Victreebel's attack, Acidic Drain, works perfectly with Tangling Tendrils. for [GC]. it deals 30 damage, automatically Burns and Poisons the Defending Pokemon, and removes 3 damage counters from Victreebel. Normally I would say that a single attack dealing 30 damage on a Stage 2 is abysmal, but the number of useful added effects on this attack actually make it decent, albeit a bit weak on the damage side. Since your opponent will have great difficulty in retreating, there is a good chance that they will be taking lots of extra damage from the Special Conditions. Finally, by reliably healing itself, Victreebel greatly increases its survivability as a tank if the opponent can't OHKO it. It's just a shame that its HP is so low; as having 130 or 140 would have really made a huge difference.

So, what can work in a deck with Victreebel? There are a few options to consider, even though they may be a bit slow by current metagame standards. Vileplume UD was mentioned earlier, and works really well in conjunction with the flycatcher in order to provide a very nice lockdown on the opponent. Shaymin Lv. X (Land Forme) can increase Victreebel's HP, giving it more survivability. And finally, Heatran Lv. X can be used to ensure your opponent takes Burn damage every turn, though the other two options may be better. Spiritomb AR would also be a very good setup Pokemon for such a deck, putting pressure on the opponent early on by blocking Trainers from the beginning as well as evolving your slow Stage 2 lines. Memory Berry also works fairly well with the Bellsprout and Weepinbell from this set, as they have very good disruptive attacks as well.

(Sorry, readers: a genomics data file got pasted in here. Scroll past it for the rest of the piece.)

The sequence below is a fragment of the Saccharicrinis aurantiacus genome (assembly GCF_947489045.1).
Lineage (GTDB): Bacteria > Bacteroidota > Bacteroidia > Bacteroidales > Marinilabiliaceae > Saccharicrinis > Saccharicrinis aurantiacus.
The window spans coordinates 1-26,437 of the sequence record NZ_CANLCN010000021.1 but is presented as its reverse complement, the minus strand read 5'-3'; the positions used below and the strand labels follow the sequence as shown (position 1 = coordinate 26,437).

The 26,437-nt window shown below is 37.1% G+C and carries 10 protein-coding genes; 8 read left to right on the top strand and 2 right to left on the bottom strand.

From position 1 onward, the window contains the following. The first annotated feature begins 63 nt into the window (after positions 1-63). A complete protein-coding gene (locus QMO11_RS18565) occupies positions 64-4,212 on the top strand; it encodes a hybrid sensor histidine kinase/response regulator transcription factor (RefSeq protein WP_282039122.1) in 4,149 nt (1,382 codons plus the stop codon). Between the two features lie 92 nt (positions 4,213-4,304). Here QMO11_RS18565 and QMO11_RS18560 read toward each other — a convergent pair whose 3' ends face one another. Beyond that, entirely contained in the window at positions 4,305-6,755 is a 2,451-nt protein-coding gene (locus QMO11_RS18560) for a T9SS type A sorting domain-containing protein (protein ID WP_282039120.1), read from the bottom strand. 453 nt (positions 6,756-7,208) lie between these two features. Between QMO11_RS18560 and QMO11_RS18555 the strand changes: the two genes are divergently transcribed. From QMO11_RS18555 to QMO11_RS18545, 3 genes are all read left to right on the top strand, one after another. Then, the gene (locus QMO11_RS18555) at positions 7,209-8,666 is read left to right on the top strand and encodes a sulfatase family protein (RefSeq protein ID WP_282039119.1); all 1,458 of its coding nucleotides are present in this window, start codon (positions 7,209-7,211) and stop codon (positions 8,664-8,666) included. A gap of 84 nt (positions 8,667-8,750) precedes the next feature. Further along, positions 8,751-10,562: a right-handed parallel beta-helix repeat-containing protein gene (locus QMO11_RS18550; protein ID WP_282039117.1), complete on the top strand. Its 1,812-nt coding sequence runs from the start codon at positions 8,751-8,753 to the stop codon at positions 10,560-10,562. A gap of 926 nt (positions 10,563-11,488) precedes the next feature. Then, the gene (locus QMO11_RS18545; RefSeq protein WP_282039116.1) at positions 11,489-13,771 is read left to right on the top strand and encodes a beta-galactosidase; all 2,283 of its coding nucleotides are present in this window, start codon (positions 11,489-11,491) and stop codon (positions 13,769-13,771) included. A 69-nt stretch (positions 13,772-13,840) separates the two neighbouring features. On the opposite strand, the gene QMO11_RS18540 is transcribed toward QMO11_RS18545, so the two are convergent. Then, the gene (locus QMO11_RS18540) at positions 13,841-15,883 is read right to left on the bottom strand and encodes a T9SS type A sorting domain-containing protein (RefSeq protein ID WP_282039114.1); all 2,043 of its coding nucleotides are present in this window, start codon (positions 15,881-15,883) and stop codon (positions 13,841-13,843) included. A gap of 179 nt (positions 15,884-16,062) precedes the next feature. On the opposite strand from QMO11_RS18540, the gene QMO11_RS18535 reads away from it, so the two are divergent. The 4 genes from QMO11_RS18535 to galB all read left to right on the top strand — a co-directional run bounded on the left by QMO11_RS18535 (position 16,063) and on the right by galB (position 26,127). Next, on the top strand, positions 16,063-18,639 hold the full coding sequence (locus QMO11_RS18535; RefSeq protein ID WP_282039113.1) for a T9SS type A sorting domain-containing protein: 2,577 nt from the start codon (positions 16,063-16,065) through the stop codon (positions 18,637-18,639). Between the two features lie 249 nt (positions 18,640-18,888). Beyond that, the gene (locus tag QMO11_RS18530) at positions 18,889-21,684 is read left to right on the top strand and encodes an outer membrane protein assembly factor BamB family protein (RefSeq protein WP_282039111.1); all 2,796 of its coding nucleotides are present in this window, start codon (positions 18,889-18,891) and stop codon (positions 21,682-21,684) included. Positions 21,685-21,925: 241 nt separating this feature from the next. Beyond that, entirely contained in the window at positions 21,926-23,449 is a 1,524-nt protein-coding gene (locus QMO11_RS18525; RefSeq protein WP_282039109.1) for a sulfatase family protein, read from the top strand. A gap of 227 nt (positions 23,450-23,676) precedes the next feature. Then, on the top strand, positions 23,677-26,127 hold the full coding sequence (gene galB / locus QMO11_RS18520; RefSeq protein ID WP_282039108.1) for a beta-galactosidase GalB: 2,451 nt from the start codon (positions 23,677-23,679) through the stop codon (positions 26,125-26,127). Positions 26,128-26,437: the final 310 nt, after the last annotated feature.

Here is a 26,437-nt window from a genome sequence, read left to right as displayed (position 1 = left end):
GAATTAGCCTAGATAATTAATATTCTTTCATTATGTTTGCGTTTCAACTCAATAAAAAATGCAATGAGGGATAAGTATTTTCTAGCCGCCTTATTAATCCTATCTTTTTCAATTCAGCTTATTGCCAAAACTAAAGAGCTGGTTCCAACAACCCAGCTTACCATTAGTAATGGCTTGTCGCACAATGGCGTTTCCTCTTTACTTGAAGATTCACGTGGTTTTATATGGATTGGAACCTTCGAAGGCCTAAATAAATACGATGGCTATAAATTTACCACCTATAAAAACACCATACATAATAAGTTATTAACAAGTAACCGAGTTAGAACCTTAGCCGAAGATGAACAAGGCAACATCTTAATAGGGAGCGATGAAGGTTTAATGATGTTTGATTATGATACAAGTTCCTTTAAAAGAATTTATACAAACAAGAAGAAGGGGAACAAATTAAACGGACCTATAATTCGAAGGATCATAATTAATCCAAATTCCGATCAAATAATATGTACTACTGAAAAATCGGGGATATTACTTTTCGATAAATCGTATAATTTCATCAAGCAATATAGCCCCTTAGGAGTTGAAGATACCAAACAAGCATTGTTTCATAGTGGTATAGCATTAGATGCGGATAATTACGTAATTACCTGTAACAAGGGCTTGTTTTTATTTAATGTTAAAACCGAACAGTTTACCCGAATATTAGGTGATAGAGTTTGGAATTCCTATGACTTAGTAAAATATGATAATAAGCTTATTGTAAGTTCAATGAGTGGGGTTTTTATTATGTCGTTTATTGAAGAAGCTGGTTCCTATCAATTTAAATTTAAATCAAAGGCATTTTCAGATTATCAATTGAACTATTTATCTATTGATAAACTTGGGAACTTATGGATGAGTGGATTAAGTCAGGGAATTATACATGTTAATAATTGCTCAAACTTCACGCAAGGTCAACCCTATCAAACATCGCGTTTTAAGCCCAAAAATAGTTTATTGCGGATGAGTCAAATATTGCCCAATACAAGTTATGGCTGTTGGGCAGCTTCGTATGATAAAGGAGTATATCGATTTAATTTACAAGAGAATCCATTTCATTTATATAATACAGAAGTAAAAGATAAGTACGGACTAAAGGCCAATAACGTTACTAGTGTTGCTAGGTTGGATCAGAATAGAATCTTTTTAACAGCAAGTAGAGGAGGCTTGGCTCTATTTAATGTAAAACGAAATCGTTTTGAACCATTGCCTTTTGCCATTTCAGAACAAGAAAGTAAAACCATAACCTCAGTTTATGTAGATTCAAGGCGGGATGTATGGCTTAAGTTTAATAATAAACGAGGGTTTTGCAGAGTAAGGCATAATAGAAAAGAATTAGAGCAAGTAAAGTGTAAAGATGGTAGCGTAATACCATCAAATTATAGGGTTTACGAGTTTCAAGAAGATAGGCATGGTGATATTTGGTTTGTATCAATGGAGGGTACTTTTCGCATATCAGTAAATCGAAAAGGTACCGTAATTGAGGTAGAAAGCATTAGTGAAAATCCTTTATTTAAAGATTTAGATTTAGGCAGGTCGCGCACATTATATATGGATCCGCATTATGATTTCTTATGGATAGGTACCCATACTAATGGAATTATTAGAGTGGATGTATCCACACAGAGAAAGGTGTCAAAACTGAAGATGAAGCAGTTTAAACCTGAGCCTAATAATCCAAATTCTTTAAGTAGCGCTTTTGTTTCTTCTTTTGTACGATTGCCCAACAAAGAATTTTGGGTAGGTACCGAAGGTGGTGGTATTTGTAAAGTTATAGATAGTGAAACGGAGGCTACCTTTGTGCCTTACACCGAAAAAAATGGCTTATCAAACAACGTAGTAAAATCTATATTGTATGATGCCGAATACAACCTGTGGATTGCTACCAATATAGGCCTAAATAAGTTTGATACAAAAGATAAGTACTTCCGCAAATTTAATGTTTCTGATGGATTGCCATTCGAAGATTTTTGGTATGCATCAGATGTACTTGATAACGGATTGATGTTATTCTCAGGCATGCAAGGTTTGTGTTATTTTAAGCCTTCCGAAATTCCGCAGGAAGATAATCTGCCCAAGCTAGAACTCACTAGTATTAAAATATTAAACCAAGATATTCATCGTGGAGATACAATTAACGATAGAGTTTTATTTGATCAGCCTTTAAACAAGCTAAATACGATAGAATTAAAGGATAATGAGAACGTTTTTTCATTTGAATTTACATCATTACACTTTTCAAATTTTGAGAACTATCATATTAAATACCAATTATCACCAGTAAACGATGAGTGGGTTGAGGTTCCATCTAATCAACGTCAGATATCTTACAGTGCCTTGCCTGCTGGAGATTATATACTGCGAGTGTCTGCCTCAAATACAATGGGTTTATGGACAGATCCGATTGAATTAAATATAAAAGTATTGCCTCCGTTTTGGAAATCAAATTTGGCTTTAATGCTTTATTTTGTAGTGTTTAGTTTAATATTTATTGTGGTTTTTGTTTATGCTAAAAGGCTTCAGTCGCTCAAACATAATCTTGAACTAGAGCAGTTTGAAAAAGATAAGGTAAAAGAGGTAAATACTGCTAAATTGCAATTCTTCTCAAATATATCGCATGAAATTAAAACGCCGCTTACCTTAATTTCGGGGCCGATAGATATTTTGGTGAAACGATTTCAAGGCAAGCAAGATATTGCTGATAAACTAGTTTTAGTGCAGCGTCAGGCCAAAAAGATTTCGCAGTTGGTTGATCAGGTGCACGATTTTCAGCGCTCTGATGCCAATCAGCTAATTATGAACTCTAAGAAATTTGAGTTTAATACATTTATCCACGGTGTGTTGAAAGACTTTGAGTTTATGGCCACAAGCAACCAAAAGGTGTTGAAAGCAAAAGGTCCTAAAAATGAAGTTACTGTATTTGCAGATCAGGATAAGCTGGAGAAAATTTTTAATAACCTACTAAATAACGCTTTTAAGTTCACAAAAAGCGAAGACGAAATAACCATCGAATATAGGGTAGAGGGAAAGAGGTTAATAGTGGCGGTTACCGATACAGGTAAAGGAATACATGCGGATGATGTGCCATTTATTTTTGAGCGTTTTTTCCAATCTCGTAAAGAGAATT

Modified: 3/5 I think Victreebel could make a very fun rogue deck, and with just the right list, it might be able to compete in the current metagame. While it is true that Blaziken FB and Charizard eat it alive and it also has huge problems with Steelix Prime, many other decks that depend on lots of switching will be greatly hindered, maybe even enough to grind out a win. Additionally, depending on what next year's rotation is, this deck could even be more viable then.

Limited: 4/5 Victreebel is great here. At the Triumphant pre-release I attended, my only loss was to my girlfriend using this card. 30 damage may not seem like a lot for a Stage 2, but the constant Special Condition damage and reliable healing makes this a Pokemon to be feared.

Combos With: Vileplume UD, Shaymin Lv. X (Land Forme), Heatran Lv. X, Memory Berry